Hiring For IT Positions Has Become Increasingly Competitive
As the trio examined the ways in which the workforce continues to change, McRaith noted that competition for attracting candidates and hiring employees has become increasingly stiff.
“Competition for talent is incredibly intense,” she said. “For one thing, you are facing a record number of roles posted, particularly for technology roles. And then we have 1 million women missing from the workforce today. We also had the ‘Great Resignation.’” All of these factors have combined to create a hypercompetitive hiring situation for organizations seeking highly skilled IT professionals, she said.
“We think about the specialists or specific skills, but employers across industries and across geographies are having to dig deeper to hire and retain talent,” McRaith said.
Employee Expectations Have Shifted in Recent Years
Another factor affecting the recruiting and hiring process is a distinct change in the expectations of candidates applying for jobs. “You think about your employee value proposition and how we speak to our candidates through this employee value proposition. We’re seeing companies having to rejigger or reshape that, knowing that three things are really, really critical for candidates and for your employees today.”
The first expectation McRaith listed was flexibility. “Flexibility is absolutely a must-have. We should think about it in terms of radical flexibility.” Prior to the pandemic, many employers were focused on where their employees were working, and for most of them, that was in the office. “But now we’re really going to look at three things: what they work on, who they work with and how much they work. Those are the things that candidates are really questioning as they go for jobs.”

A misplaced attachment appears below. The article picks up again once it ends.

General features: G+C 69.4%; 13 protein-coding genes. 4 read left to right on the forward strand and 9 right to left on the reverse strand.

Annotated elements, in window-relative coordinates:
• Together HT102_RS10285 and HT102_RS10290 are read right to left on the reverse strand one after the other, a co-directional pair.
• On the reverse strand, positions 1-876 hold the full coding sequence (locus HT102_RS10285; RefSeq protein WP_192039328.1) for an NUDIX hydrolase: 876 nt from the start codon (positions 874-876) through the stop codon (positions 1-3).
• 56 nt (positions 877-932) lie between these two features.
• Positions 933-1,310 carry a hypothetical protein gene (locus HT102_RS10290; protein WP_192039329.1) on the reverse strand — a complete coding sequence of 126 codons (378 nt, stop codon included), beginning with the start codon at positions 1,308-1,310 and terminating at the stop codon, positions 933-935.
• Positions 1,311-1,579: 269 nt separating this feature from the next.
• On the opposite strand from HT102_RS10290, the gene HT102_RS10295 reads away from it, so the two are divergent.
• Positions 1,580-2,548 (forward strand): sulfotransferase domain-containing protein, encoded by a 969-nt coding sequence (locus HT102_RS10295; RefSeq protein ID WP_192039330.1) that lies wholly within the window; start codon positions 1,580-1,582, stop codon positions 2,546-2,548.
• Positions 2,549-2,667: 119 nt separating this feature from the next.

McRaith also pointed out that employees expect their employers to care about their emotional and mental well-being in ways they didn’t before the pandemic. Candidates and employees now expect employers to be concerned about their well-being in three categories: emotional and mental well-being, financial well-being and physical well-being.
Financial Well-Being Requires Employee Development
Avery, director of business development at Focal Point, pointed to the difficulty many organizations are currently having with filling skilled IT positions. According to Avery, the industry is only filling 66% of open jobs.
One possible solution is internal development, Avery said. “We need to be thinking about all these jobs. We need to develop our people to build their next role here. What you have on hand today is your leadership of next year, because your next line up in security operations center management is your next network admin turning into your next network manager. That final thinking is the only way to really combat this, because it's only getting worse.”
“These numbers demand new answers, and those answers are really about building your own resources from the ground up,” he continued. “Once you have them, show them that they matter. Develop them. Maybe it’s not linear, maybe it’s not the exact next job on your org chart, maybe it’s over here somewhere.” Avery said that building skills through internal development will provide results faster than the hiring market can provide skilled outside candidates.
Pavliv, senior solutions architect at Focal Point, pointed to other problems going on in IT and cybersecurity employment. “Specifically, a lack of diversity is a really big problem right now,” he said. “When we talk about a lack of diversity, it’s not just race, gender, ethnicity; it’s a lack of diversity of experience, diversity of talent. All of those things are paramount to building a team that can think creatively and solve future challenges.”